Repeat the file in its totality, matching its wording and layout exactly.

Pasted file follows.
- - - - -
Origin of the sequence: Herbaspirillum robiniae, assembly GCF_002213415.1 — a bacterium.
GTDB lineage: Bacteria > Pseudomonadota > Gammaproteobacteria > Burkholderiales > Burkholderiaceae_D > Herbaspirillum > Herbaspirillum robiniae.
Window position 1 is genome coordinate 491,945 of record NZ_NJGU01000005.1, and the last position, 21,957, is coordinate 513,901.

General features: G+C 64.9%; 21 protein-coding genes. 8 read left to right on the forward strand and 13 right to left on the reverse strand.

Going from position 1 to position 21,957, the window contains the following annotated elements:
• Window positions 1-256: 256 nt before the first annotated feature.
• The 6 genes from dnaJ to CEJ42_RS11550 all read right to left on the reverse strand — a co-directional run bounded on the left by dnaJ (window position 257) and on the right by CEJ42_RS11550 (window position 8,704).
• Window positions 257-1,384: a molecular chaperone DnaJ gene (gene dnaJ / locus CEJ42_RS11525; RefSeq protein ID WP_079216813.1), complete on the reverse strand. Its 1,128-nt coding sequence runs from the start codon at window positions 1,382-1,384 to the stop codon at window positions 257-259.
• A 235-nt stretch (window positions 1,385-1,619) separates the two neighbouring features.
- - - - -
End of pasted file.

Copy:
Origin of the sequence: Herbaspirillum robiniae, assembly GCF_002213415.1 — a bacterium.
GTDB lineage: Bacteria > Pseudomonadota > Gammaproteobacteria > Burkholderiales > Burkholderiaceae_D > Herbaspirillum > Herbaspirillum robiniae.
Window position 1 is genome coordinate 491,945 of record NZ_NJGU01000005.1, and the last position, 21,957, is coordinate 513,901.

General features: G+C 64.9%; 21 protein-coding genes. 8 read left to right on the forward strand and 13 right to left on the reverse strand.

Going from position 1 to position 21,957, the window contains the following annotated elements:
• Window positions 1-256: 256 nt before the first annotated feature.
• The 6 genes from dnaJ to CEJ42_RS11550 all read right to left on the reverse strand — a co-directional run bounded on the left by dnaJ (window position 257) and on the right by CEJ42_RS11550 (window position 8,704).
• Window positions 257-1,384: a molecular chaperone DnaJ gene (gene dnaJ / locus CEJ42_RS11525; RefSeq protein ID WP_079216813.1), complete on the reverse strand. Its 1,128-nt coding sequence runs from the start codon at window positions 1,382-1,384 to the stop codon at window positions 257-259.
• A 235-nt stretch (window positions 1,385-1,619) separates the two neighbouring features.